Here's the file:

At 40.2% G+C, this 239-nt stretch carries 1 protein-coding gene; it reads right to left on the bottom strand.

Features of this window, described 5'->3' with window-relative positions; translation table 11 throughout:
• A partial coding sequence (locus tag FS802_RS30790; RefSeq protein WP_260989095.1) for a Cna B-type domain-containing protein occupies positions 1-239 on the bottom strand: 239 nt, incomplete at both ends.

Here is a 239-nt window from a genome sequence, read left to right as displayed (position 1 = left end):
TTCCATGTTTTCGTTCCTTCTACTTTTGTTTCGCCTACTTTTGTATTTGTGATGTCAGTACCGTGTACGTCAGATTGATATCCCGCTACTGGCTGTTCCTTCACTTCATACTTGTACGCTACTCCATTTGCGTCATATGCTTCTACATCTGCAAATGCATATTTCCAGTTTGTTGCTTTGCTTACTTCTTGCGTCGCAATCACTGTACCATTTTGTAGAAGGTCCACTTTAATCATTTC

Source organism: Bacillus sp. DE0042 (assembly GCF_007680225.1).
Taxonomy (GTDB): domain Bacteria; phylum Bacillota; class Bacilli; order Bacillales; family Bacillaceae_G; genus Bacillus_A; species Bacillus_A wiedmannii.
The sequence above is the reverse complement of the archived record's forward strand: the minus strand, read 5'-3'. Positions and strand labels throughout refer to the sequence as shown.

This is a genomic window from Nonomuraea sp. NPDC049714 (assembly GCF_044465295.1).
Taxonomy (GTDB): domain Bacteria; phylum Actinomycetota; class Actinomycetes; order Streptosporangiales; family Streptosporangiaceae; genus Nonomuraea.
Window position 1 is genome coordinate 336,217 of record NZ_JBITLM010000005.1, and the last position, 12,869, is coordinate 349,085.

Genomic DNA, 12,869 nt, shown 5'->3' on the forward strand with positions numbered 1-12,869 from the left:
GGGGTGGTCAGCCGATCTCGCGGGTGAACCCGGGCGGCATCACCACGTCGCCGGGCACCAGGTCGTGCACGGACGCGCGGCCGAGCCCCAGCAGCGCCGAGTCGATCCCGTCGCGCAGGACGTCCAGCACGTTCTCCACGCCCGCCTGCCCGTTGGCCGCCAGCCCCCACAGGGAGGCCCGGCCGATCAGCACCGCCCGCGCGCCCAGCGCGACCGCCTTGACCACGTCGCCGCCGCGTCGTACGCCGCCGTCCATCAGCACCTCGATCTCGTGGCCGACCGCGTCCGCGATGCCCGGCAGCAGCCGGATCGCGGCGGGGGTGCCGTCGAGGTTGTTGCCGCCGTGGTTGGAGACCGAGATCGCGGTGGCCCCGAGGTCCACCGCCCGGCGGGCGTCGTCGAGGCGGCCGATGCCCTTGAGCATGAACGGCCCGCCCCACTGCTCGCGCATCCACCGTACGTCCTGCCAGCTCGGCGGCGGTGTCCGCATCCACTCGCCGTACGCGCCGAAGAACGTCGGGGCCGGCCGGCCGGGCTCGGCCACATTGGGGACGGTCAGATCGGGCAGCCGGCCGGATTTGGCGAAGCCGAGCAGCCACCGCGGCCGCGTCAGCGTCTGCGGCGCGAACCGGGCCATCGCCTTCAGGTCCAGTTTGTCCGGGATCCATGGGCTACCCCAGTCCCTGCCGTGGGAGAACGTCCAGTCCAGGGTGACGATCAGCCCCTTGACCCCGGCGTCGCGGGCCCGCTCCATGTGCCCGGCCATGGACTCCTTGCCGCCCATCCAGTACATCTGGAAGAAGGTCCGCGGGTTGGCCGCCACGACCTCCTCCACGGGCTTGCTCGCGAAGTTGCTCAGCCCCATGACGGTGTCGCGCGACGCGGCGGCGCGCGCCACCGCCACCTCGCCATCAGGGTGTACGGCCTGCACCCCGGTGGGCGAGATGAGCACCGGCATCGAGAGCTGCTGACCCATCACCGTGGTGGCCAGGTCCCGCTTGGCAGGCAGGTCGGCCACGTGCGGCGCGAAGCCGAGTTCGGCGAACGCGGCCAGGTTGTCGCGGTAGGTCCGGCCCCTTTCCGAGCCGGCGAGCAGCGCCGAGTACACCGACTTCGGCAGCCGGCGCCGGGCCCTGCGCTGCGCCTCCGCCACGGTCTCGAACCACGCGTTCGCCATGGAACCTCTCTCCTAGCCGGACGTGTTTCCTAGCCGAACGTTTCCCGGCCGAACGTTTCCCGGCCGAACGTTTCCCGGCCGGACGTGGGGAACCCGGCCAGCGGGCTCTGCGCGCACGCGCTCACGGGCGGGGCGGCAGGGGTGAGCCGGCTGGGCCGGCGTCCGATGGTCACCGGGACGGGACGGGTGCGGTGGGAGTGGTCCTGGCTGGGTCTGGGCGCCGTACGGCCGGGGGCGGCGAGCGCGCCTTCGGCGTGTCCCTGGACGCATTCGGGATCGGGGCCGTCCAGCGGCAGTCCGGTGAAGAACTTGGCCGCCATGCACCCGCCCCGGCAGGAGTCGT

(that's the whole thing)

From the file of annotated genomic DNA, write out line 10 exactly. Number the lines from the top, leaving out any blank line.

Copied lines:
Taxonomy (GTDB): domain Bacteria; phylum Actinomycetota; class Actinomycetes; order Streptosporangiales; family Streptosporangiaceae; genus Nonomuraea.